Did Packers draft Aaron Rodgers’ successor too soon?


Green Bay: Did the Packers backstop Aaron Rodgers too soon?

1992: GM Ron Wolf trades a first-round pick to Atlanta for backup quarterback Brett Favre, a second-round pick in the 1991 draft.

2005: GM Ted Thompson uses a first-round pick on Cal QB Aaron Rodgers, with Favre, 35, having some prime years left.

2020: GM Brian Gutekunst trades up to use a first-round pick on Utah State QB Jordan Love, with Rodgers, 36, having some prime years left.

I sense a trend among the last three Green Bay franchise stewards.

Had I written live Thursday night, or even Friday morning, I’d have been highly critical of this. I’d have said the Packers should have sat at 30 in the first round and taken the best receiver (Michael Pittman? Tee Higgins?) available. And I’m absolutely not sure, still, that they shouldn’t have done that. The Packers have done a terrible job, capital T, in surrounding one of the great quarterbacks of recent times with receiving talent in mid and late-career (more on that later in the column). This was the second straight year that Gutekunst, with a major receiver need, didn’t draft a receiver at all, and didn’t sign a prime one in free agency.

But let’s look at the Love pick this way: Rodgers turns 37 in December. He told me in 2018 he wanted to play till he was 40 if he could continue to meet the athletic demands of the position. “My goal is to be able to move like I do or close to how I do and still be able to do that at 40 . . . just because nobody’s been able to do that,” he said. He’d be near the end of his fourth season from now when he turns 40. What’s the worst thing that happens if Rodgers is a top-five quarterback for the Packers for the next four years? Green Bay, maybe, pulls a Garoppolo and deals Love for what it can get in 2023. If Rodgers, motivated by this cattle-prod of a draft pick, plays great for the next four years and Love never gives Green Bay anything but a future second or third-round pick, that would mean Green Bay bought an insurance policy for Rodgers that it never had to cash in. And if Rodgers continues to be great, Gutekunst said Sunday, regardless of the Love pick, “That’d be great for the Packers.”

Of course, there are other angles to consider. Rodgers is a prickly guy at times, and whenever the team gets ready to practice or play, how he accepts this new reality as the leader of the team will be something to monitor. Could Rodgers think second-year head coach Matt LaFleur is not as all-in on him for the future as he thought? And if the Packers are going to exercise Love’s fifth-year option—likely to be around $22 million in 2024 if he doesn’t play much in the next three seasons—aren’t they going to want to see something from Love on the field before then?

Gutekunst told me Sunday that the Packers didn’t enter the draft thinking they’d pick Love; he thought Love might be gone in the teens or early twenties. But they had him ranked so well on their board that once he started falling through the twenties, he became a target. With significant intel that a team drafting high in the second round—perhaps Indianapolis, at 34—was trying to trade up for Love, Gutekunst felt he had to trade up to have a chance at Love. He traded up four slots, with Miami.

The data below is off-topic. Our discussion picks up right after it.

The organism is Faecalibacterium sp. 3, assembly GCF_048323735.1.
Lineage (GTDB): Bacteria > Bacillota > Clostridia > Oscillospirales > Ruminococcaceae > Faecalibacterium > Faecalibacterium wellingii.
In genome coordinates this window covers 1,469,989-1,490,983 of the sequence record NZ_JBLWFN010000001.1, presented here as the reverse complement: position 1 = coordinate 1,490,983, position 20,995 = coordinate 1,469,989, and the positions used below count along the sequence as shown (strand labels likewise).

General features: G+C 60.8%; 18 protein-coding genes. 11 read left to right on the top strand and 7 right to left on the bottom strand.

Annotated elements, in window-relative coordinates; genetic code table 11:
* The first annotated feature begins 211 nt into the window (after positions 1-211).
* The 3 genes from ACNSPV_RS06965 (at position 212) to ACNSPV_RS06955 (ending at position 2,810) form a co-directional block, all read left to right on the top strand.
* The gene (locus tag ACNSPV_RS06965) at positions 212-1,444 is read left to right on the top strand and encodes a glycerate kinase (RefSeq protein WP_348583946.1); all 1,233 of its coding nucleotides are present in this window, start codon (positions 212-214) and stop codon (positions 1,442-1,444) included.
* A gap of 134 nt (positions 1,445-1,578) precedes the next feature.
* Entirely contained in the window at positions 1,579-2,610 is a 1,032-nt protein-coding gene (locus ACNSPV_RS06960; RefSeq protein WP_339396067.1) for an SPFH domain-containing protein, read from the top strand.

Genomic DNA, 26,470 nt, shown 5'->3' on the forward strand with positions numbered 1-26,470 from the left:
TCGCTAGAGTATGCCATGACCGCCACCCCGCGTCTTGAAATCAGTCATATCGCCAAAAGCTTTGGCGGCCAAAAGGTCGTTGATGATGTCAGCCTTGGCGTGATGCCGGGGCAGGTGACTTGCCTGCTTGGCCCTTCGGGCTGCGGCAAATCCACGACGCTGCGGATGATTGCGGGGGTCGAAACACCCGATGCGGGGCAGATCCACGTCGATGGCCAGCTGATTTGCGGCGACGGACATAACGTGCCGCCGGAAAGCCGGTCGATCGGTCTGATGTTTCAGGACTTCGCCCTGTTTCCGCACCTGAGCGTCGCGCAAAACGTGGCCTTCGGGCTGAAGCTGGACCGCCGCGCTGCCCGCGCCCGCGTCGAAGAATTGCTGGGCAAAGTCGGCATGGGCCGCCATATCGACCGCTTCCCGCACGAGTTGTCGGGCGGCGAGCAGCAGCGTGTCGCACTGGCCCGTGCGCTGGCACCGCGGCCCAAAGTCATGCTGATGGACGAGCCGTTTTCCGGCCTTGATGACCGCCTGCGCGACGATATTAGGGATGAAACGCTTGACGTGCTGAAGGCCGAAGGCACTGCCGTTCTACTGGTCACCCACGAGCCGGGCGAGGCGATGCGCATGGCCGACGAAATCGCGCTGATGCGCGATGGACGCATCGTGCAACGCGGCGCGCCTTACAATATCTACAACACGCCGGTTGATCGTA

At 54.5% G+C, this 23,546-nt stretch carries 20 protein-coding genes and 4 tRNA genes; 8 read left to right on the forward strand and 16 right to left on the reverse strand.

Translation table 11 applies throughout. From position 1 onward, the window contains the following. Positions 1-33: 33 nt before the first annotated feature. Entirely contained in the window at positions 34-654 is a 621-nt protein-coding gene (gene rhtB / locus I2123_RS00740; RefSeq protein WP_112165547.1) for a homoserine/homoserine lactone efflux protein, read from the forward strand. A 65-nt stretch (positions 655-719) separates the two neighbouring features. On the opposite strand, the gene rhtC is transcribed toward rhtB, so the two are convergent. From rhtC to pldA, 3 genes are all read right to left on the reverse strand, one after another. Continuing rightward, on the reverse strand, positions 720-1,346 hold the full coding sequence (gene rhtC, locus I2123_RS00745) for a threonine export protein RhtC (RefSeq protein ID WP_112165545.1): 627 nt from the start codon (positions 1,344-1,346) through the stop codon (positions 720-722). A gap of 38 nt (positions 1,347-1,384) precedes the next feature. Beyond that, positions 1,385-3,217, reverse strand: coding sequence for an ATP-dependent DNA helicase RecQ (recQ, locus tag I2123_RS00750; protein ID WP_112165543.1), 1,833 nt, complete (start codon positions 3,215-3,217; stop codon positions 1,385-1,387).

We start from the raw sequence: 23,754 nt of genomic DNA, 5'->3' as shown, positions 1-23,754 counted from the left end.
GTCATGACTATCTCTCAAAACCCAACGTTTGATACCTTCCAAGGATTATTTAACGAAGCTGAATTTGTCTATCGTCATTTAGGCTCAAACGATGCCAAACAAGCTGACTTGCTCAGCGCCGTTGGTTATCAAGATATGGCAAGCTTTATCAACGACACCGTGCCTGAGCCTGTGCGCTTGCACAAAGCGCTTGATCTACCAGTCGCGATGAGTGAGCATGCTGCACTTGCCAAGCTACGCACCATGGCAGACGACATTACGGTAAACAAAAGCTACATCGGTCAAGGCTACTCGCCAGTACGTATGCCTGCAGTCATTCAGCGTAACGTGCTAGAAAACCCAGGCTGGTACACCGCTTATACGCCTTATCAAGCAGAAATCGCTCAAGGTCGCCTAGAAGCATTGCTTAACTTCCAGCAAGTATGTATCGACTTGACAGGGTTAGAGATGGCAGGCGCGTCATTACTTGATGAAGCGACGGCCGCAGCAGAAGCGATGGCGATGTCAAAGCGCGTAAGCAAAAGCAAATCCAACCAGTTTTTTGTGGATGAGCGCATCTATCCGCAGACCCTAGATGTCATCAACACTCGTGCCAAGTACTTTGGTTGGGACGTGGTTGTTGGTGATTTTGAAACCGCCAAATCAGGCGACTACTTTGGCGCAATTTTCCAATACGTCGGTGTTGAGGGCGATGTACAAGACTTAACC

“I’m very hopeful Aaron continues to play at a high level for years to come,” Gutekunst said. “I know a lot of people are saying this puts a clock on Aaron, but I don’t see that at all. We prioritize the quarterback position, and have for a long time with this franchise. I remember one year in camp they had Brett Favre, Ty Detmer, Kurt Warner and maybe Mark Brunell. It’s one of the most important positions in sports, and if you don’t have one, you can’t win.”

Gutekunst, like Wolf and Thompson, views the draft as a continuum. As they did, he’s concerning himself with 2028 as well as 2021. Again: You can differ with his thought process and the major receiver he could have addressed with the 30th pick. But the importance of the position, to Gutekunst, overrode that.

“Ron traded a one in 1992 for Brett, who’d been a second-round pick and wasn’t even starting for Atlanta,” Gutekunst said. “Imagine the media fervor if that happened today. I believe if you’re going to sit in this chair, you have to accept that you’ll be heavily criticized. I watched my father go through it [John Gutekunst was the head coach at the University of Minnesota in the eighties] as a college coach. I know what Ted went through in 2008 with Brett. But I’m trying to do the right thing for the organization. That’s my sole focus.”

One last note: Gutekunst said the Packers had two receivers they were targeting in early and middle part of the second round. They tried to move up with several teams, he said, until the second receiver they preferred got picked, and then they stopped. Seven wideouts went in the first 27 picks of the second round; Green Bay, with the 62nd overall pick, took running back A.J. Dillon. Not good. As much as the draft pick itself, the price for Love included not addressing that big need at receiver. We’ll see if that comes back to haunt the team this year or next.

Read more from Peter King’s Football Morning in America column here.